Policy / Systems / Technology

May 4, 2014


RIKEN Improves Photosynthesis Bioplastic Production to World's Highest Level

Keywords: Environmental Technology University / Research institute 

Photo: A microscope image of a genetically modified cyanobacterium.
A microscope image of a genetically modified cyanobacterium.
Red dye indicates the likely accumulations of PHA.
Photo courtesy of RIKEN / Photo by Ng Kiaw Kiaw

RIKEN, Japan's comprehensive science research institution, announced on January 23, 2014 that its joint research with Universiti Sains Malaysia using genetically modified cyanobacteria yielded the most efficient bioplastic production by photosynthesis in the world.

Although bioplastic has begun gaining broader usage with its significantly lower environmental burden when compared to its petrochemical counterpart, production costs have been a drawback for one such bioplastic, polyhydroxyalkanoate (PHA). It is typically produced by bacterial fermentation, which requires bacterial cultivation equipment and large amount of sugar as carbon source for the bacteria.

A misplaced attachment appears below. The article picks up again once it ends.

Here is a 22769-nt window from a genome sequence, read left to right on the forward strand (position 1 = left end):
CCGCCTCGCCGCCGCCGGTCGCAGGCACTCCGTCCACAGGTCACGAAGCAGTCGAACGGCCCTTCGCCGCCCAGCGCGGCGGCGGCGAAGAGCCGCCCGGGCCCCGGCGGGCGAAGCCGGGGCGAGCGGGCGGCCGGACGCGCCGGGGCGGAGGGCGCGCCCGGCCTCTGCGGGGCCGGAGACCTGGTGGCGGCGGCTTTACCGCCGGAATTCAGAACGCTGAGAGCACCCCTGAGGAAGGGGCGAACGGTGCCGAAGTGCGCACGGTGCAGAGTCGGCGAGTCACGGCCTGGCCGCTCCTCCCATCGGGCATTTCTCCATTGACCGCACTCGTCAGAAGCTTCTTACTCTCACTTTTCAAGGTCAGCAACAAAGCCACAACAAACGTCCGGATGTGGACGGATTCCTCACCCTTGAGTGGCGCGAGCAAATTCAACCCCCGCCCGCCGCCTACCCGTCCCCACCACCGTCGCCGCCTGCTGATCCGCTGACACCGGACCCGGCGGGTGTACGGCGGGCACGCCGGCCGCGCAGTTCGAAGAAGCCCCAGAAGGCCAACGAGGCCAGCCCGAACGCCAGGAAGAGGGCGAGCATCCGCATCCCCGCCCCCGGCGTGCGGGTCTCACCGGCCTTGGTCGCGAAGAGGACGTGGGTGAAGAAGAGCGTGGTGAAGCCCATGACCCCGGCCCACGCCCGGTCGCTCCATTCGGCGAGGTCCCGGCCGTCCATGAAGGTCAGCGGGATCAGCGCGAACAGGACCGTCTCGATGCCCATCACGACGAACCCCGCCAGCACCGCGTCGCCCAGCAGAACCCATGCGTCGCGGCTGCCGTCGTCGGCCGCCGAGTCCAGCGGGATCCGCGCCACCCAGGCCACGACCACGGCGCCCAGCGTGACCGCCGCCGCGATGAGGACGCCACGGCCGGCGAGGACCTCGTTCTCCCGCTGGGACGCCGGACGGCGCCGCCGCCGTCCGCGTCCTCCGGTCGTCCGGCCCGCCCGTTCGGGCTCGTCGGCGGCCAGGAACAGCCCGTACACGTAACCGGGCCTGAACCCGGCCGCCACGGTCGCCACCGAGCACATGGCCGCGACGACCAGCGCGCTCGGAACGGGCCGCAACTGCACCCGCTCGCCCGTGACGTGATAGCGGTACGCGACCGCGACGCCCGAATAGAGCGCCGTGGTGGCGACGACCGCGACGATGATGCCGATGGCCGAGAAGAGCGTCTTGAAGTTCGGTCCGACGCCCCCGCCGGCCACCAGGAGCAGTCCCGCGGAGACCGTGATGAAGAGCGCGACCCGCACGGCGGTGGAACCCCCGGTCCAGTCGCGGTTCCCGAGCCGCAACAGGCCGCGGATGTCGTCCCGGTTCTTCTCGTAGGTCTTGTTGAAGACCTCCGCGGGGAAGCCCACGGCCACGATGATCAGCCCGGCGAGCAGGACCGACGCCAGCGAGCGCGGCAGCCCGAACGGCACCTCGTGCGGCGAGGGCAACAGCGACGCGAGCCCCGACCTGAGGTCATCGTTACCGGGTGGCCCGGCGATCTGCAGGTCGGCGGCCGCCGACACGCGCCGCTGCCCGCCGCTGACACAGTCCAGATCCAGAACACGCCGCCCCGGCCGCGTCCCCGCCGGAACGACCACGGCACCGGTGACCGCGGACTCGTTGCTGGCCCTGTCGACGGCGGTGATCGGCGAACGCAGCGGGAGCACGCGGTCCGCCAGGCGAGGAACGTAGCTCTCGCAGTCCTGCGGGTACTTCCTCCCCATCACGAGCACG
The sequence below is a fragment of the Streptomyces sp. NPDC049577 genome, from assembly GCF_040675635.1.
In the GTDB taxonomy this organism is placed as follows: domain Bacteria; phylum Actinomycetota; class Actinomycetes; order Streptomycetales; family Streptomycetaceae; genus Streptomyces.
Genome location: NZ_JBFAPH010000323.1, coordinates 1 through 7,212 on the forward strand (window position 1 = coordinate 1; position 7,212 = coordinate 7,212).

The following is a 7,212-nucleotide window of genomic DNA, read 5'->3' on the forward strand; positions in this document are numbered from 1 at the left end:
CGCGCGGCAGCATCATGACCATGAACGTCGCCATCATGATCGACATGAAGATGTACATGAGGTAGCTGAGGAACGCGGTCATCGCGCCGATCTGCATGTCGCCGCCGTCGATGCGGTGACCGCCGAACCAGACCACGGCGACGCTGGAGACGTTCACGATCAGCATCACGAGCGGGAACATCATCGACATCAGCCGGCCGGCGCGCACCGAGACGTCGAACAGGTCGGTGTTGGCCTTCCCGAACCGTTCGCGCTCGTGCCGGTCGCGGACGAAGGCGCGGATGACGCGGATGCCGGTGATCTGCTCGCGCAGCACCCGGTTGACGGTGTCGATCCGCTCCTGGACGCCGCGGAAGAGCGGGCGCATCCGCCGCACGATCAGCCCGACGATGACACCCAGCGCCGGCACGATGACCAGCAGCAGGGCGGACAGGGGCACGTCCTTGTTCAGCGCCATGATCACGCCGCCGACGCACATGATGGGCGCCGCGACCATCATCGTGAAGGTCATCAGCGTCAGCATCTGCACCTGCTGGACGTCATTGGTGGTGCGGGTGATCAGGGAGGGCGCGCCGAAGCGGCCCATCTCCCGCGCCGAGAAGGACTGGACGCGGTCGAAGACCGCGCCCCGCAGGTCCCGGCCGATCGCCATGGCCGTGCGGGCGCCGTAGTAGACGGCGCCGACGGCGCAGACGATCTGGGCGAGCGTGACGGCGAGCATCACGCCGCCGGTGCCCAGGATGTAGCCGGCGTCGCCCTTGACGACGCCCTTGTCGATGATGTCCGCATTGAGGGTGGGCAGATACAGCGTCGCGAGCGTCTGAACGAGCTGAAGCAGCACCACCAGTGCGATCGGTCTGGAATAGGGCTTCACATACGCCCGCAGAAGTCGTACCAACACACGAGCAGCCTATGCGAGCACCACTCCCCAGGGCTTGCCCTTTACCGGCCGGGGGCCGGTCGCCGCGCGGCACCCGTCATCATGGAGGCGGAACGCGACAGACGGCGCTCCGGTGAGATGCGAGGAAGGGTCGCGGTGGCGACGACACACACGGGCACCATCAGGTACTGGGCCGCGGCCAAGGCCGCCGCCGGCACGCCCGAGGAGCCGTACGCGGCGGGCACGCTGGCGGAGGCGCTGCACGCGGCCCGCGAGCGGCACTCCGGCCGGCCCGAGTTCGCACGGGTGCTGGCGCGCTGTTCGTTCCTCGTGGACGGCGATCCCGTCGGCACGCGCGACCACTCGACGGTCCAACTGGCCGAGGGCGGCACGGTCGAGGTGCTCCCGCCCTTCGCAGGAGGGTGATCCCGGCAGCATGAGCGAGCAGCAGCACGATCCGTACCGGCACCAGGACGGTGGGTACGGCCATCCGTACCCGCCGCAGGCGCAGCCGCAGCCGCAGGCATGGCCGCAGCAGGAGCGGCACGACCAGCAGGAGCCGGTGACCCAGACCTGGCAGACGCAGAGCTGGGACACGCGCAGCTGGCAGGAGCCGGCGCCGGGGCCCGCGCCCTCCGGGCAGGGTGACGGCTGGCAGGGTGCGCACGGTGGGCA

The joint research team focused on photosynthetic cyanobacteria that exclusively use atmospheric carbon dioxide to grow. They introduced genes from bacteria that contribute to the synthesis of bioplastic into these cyanobacteria, and cultivated them in mineral salt medium to induce photosynthesis using atmospheric carbon dioxide. The genetically modified cyanobacteria produced PHA at 14 percent of their dry weight, which is the highest reported level of PHA production by photosynthesis alone. When 0.4% acetic acid was added, the production was successfully raised to 41%.

These results are hoped to advance photosynthetic bioplastic production as a greener, safer and more economical process.


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